Lodinews.com

default avatar
Welcome to the site! Login or Signup below.
|
||
Logout|My Dashboard

Is it necessary to print ballots in different languages? Why not just choose one?

Print
Font Size:
Default font size
Larger font size

Posted: Tuesday, September 28, 2010 12:00 am | Updated: 8:58 am, Wed Sep 29, 2010.

Upon receipt of my Sample Ballot for the Consolidated General Election to take place on Nov. 2, 2010, I noticed that the booklet is printed in two separate languages: English and Spanish. Why? Also, why just Spanish in addition to English? Clearly we have immigrants who speak languages other than those legally emigrating from Mexico or any other nation that speaks Spanish, no?

Since the matter of illegal immigration has become a hot topic of late, therein also contains the answer. When anyone goes through the process to become a United States citizen, one of the requirements is that they be able to “... read, write, speak and understand simple words and phrases in English.” As such, the only reason I can fathom for producing this pamphlet in any other language is to placate those who are here illegally.

Yet that doesn’t make any sense since only those who ARE citizens are permitted to vote; there should be absolutely no good reason for the sample or actual ballot (and any information provided to explain them) to be printed in any other language.

The real solution would be to finally agree on a national language; and for the life of me I cannot understand why that wasn’t done a long time ago. Of course since the only way to do this would be to amend the U.S. Constitution, I submit that that is precisely what we should do — now!

Naturally, I have to ponder which language would be preferred as I believe that question would need to be determined first. We cannot simply assume that English would be the proper choice. As a natural-born citizen who speaks English, I know how I’d vote — a complicated issue to tackle that’s for certain, but one clearly worthy of our serious consideration.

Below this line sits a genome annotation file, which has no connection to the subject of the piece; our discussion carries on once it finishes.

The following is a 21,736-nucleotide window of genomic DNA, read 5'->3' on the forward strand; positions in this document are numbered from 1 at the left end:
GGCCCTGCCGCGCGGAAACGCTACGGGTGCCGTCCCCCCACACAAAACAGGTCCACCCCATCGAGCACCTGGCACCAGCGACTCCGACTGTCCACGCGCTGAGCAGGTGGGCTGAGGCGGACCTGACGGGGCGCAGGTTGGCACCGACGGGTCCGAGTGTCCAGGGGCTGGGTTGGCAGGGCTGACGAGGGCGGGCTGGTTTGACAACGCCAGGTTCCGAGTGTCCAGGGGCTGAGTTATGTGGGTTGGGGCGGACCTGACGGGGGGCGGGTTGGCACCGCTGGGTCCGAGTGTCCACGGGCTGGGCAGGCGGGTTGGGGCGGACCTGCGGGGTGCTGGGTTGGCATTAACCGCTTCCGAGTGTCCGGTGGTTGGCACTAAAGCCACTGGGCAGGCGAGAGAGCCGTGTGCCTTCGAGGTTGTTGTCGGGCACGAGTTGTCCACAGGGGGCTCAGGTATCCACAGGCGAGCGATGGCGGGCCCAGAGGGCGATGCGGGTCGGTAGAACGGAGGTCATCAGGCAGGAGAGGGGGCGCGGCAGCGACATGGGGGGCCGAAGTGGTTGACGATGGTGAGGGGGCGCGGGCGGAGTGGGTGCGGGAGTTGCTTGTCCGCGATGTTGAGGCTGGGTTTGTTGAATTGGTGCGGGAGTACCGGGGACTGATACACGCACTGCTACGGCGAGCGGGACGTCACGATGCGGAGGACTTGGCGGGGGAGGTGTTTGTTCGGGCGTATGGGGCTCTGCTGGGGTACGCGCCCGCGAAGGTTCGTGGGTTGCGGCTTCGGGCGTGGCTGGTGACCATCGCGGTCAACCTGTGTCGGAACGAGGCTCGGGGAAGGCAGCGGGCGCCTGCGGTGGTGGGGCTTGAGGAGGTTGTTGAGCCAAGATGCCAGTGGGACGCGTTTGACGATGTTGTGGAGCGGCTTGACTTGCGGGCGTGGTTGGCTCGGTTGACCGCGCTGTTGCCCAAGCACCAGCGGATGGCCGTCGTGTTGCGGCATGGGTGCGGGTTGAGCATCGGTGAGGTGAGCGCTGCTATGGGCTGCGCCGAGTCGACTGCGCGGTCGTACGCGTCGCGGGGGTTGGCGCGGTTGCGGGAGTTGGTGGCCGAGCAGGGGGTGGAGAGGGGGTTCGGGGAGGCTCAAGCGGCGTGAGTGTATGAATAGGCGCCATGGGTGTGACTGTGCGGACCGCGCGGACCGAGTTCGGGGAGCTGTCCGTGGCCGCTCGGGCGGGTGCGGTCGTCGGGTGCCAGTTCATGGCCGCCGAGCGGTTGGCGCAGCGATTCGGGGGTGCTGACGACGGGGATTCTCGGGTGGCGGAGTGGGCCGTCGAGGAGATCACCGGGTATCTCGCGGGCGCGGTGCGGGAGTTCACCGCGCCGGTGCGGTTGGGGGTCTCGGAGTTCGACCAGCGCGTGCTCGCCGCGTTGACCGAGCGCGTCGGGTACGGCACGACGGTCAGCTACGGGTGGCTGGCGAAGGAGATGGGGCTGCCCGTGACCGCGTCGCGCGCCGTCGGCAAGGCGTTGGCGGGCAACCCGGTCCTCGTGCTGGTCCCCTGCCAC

In the meantime, since the actual ballots are currently printed in languages other than English, I think it would be appropriate for economic reasons to limit them to English only. After all, only those who should be filling them out need to understand them, right? But how insensitive, bigoted, and hateful would that appear?

Jerome Kinderman

Lodi

Rules of Conduct

  • 1 Use your real name. You must register with your full first and last name before you can comment. (And don’t pretend you’re someone else.)
  • 2 Keep it clean. Please avoid obscene, vulgar, lewd, racist or sexually oriented language.
  • 3 Don’t threaten. Threats of harming another person will not be tolerated.
  • 4 Be truthful. Don't lie about anyone or anything. Don't post unsubstantiated allegations, rumors or gossip that could harm the reputation of a person, company or organization.
  • 5 Be nice. No racism, sexism or any sort of -ism that is degrading to another person.
  • 6 Stay on topic. Make sure your comments are about the story. Don’t insult each other.
  • 7 Tell us if the discussion is getting out of hand. Use the ‘Report’ link on each comment to let us know of abusive posts.
  • 8 Share what you know, and ask about what you don't.
  • 9 Don’t be a troll.
  • 10 Don’t reveal personal information about other commenters. You may reveal your own personal information, but we advise you not to do so.
  • 11 We reserve the right, at our discretion, to monitor, delete or choose not to post any comment. This may include removing or monitoring posts that we believe violate the spirit or letter of these rules, or that we otherwise determine at our discretion needs to be monitored, not posted, or deleted.

Welcome to the discussion.

59 comments:

  • Jerome Kinderman posted at 8:48 am on Thu, Oct 7, 2010.

    Jerome R Kinderman Posts: 2357

    Mr. Baumbach, since I believe Mr. Naatus was asking, "......well , hmm, what's the word?" rhetorically, I wonder if he would be so kind as to provide the answer himself? That might clear up this little mystery for you and the rest of us.

     
  • Darrell Baumbach posted at 8:10 pm on Mon, Oct 4, 2010.

    Darrell Baumbach Posts: 9405

    Michael Naatus posted at 7:50 pm on Sun, Oct 3, 2010...From my perspective, advocating laws that are contrary to the basic tenets of what America stands for, for the sake of "sharing the wealth" ......well , hmm, what's the word?

    Michael, you stated the above, this based on me suggesting encouraging people to improve and utilize the English language in order to have more opportunity economically, makes no sense to me. Maybe your intellectual capacity is so far above mine that I have no ability to comprehend. I think Ill converse with others that I can understand. I appreciate your attempt to convey your thoughts, but I dont get it.

     
  • Darrell Baumbach posted at 10:52 am on Sun, Oct 3, 2010.

    Darrell Baumbach Posts: 9405

    Michael, I appreciate your constructive tone as well.

     
  • Darrell Baumbach posted at 10:48 am on Sun, Oct 3, 2010.

    Darrell Baumbach Posts: 9405

    why must you progressive types think it your place to decide on how to teach someone else's children how to learn"